Leslie is morose when alone, wheedling with friends and relatives, and grimly, almost maniacally determined when she needs another drink.

But Leslie comes marvelously alive every time she steps into a crowded, dark bar. Her anxious delight as she waits for her drinks to be delivered; the casual/manic camaraderie she shares with barkeeps and waitresses; the cringe-inducing way she aggressively flirts with every unsuspecting male who comes within reach; it’s a marvel of comedic timing mixed with a balletic level of corporeal control.

In one scene, she simply stumbles across the bar, moving her jacket and purse from one perch to another. But the way she subtly eyeballs every patron in the room — leering sarcastically at one group, rolling her eyes at another — all while dolefully smiling to herself as an underlying chasm of anguish burbles underneath, manages to be simultaneously hilarious and deeply, painfully poignant. I’ve never in my years of cinematic movie-going been more anxious for a character to put down the goddamn booze.

Yet director Morris and writer Binaco are in no hurry to get to the inevitable point of turn around. They want us to feel, on the molecular level, what desperation, obsession, helplessness and surrender are. And just when I’d reached my limit of watching her burn every bridge in sight, Leslie, finding herself in a bar at last call, hears a particularly apt Willie Nelson song on the jukebox. And she suddenly has a blinding moment of clarity.

The supporting cast (which includes the brilliant Alison Janney (”I, Tonya”) as a mean local gal with an axe to grind; the endearing Owen Teague (”The Stand”) as Leslie’s long-suffering son; and the usually snarky Marc Maron (”GLOW”) as a sweet-natured guy who falls for her) are uniformly excellent: Director Morris has guided everyone to utterly real, blistering performances full of teeth and unexpected turns.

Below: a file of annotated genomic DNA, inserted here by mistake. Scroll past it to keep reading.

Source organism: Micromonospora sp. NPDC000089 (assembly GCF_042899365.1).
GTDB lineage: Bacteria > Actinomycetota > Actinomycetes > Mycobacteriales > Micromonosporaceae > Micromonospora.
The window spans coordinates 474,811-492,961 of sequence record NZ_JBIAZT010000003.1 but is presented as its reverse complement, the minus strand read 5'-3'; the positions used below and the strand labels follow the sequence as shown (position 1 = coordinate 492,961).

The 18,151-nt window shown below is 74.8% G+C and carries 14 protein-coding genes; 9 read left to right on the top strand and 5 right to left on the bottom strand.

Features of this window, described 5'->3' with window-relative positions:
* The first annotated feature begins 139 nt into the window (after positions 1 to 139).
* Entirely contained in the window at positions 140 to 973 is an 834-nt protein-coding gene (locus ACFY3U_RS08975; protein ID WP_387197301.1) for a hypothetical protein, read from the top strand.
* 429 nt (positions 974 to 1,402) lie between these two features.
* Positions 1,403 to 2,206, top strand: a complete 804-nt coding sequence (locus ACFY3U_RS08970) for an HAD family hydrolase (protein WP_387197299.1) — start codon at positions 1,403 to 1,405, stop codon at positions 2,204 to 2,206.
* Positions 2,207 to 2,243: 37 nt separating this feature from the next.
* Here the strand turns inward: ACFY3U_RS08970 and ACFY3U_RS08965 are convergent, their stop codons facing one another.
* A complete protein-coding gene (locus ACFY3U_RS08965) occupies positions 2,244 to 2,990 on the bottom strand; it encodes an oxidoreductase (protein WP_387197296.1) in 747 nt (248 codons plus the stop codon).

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At two hours, the movie is perhaps ten minutes too long. The emotionally rich ending, which — prepare yourself — is a weeper, would no doubt hit even harder if it came a little bit sooner.

But that is the tiniest of quibbles in a movie that had my rapt attention from first frame to final fade out. Perfectly cast, directed with vibrant sensitivity and written with the ring of truth that only comes through lived experience, “To Leslie” is as good as it gets.

Streaming on Amazon Prime, Apple TV and Vudu

 

 

An LA-based playwright, JUSTIN TANNER has more than twenty produced plays to his credit, including Voice Lessons, Day Drinkers, Space Therapy, Wife Swappers, and Coyote Woman. His Pot Mom received the PEN-West Award for Best Play.

He has written for the TV shows Gilmore Girls, My So-Called Life and the short-lived Love Monkey. He wrote, directed and edited 88 episodes of the web series Ave 43, available on YouTube.

Tanner is the current Playwright in Residence for the Rogue Machine Theatre in Hollywood, where his new play Little Theatre will opens in December of 2022.

 

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Gordy Grundy